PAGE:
Accession Number:



Comparison of Actual Building Damage and Repair Costs from the Pepcon Explosion to Inhabited Building Distance Expectations

Descriptive Note:

Conference paper

Corporate Author:


Personal Author(s):

Report Date:


Pagination or Media Count:



On 4 May 1988, an accidental fire and several explosions destroyed the Pacific Engineering Company PEPCON plant in Henderson, Nevada. The largest explosion, estimated as 500,000 pounds TNT equivalent weight, caused significant damage to the surrounding community, including portions of the Las Vegas metropolitan area. In 1990, property insurers joined in a lawsuit to recover their damage claim payments. With over 17,000 claims, the total alleged payment from the insurers totaled about 77 million. Through the legal discovery process, the defense team obtained copies of all damage claims pertinent information was subsequently entered into a database. In 1992, Lloyds of London, the basic defense underwriter, agreed to a 70 million settlement. Using the damage claim database, the authors were provided with a rare opportunity to evaluate actual damage costs resulting from an explosive detonation. The results are striking. According to DoD 6055.9-STD, the expected repair cost for an unstrengthened building, located at the Inhabited Building Distance IBD from an accidental detonation, is approximately 5 percent of the buildings replacement cost. In the PEPCON accident, the nearest residences to the plant were located at distances much greater than the IBD. However, despite these greater distances, paid damage claims for these residences approached 20 of their replacement values. If the residences had been located at the IBD, they would have suffered significantly more damage, resulting in even higher claim costs. Clearly, DoD 6055.9-STD vastly underpredicts damage costs for these exposures. In this paper, we will first review current DoD safety regulations. Next, we will discuss the PEPCON accident and the calculation of blast overpressures resulting from the accident. We will then present the actual damage claims and will analyze their variation with overpressure.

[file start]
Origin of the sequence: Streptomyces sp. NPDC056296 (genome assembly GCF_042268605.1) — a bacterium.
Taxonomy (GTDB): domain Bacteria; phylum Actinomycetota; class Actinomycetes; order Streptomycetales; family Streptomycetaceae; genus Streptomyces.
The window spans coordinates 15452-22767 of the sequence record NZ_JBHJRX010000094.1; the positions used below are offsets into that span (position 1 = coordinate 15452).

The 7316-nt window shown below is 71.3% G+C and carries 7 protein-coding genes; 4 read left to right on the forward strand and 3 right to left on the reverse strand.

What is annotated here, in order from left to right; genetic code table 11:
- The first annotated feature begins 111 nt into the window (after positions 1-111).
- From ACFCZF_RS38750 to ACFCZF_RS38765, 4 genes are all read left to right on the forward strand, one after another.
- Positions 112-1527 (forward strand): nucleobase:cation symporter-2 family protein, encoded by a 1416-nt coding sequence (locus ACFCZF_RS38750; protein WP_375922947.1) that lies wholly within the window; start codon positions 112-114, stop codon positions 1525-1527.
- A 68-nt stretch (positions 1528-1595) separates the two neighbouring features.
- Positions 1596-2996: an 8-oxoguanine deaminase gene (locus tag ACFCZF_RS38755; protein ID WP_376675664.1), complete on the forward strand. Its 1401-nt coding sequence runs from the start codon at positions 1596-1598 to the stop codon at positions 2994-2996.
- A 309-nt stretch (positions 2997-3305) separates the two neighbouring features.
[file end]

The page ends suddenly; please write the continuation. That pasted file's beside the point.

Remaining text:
Subject Categories:

  • Economics and Cost Analysis
  • Safety Engineering
  • Logistics, Military Facilities and Supplies
  • Ammunition and Explosives

Distribution Statement: